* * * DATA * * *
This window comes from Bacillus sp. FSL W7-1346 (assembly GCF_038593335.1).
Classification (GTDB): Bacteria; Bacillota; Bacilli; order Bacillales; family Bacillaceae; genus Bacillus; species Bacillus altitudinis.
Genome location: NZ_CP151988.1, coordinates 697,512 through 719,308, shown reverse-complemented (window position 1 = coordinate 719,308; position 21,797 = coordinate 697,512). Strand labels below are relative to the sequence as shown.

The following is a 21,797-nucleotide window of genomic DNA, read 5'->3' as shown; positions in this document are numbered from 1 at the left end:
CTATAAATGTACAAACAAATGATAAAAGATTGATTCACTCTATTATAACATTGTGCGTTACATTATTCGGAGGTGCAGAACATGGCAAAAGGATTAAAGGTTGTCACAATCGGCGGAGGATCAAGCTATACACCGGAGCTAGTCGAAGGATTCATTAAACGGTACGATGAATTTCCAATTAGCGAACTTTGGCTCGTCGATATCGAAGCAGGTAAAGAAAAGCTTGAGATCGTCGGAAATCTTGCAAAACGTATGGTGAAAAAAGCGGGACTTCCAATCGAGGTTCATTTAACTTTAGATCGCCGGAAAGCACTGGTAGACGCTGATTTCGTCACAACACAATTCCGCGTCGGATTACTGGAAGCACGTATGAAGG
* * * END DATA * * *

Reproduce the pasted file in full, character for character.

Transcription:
This window comes from Bacillus sp. FSL W7-1346 (assembly GCF_038593335.1).
Classification (GTDB): Bacteria; Bacillota; Bacilli; order Bacillales; family Bacillaceae; genus Bacillus; species Bacillus altitudinis.
Genome location: NZ_CP151988.1, coordinates 697,512 through 719,308, shown reverse-complemented (window position 1 = coordinate 719,308; position 21,797 = coordinate 697,512). Strand labels below are relative to the sequence as shown.

The following is a 21,797-nucleotide window of genomic DNA, read 5'->3' as shown; positions in this document are numbered from 1 at the left end:
CTATAAATGTACAAACAAATGATAAAAGATTGATTCACTCTATTATAACATTGTGCGTTACATTATTCGGAGGTGCAGAACATGGCAAAAGGATTAAAGGTTGTCACAATCGGCGGAGGATCAAGCTATACACCGGAGCTAGTCGAAGGATTCATTAAACGGTACGATGAATTTCCAATTAGCGAACTTTGGCTCGTCGATATCGAAGCAGGTAAAGAAAAGCTTGAGATCGTCGGAAATCTTGCAAAACGTATGGTGAAAAAAGCGGGACTTCCAATCGAGGTTCATTTAACTTTAGATCGCCGGAAAGCACTGGTAGACGCTGATTTCGTCACAACACAATTCCGCGTCGGATTACTGGAAGCACGTATGAAGG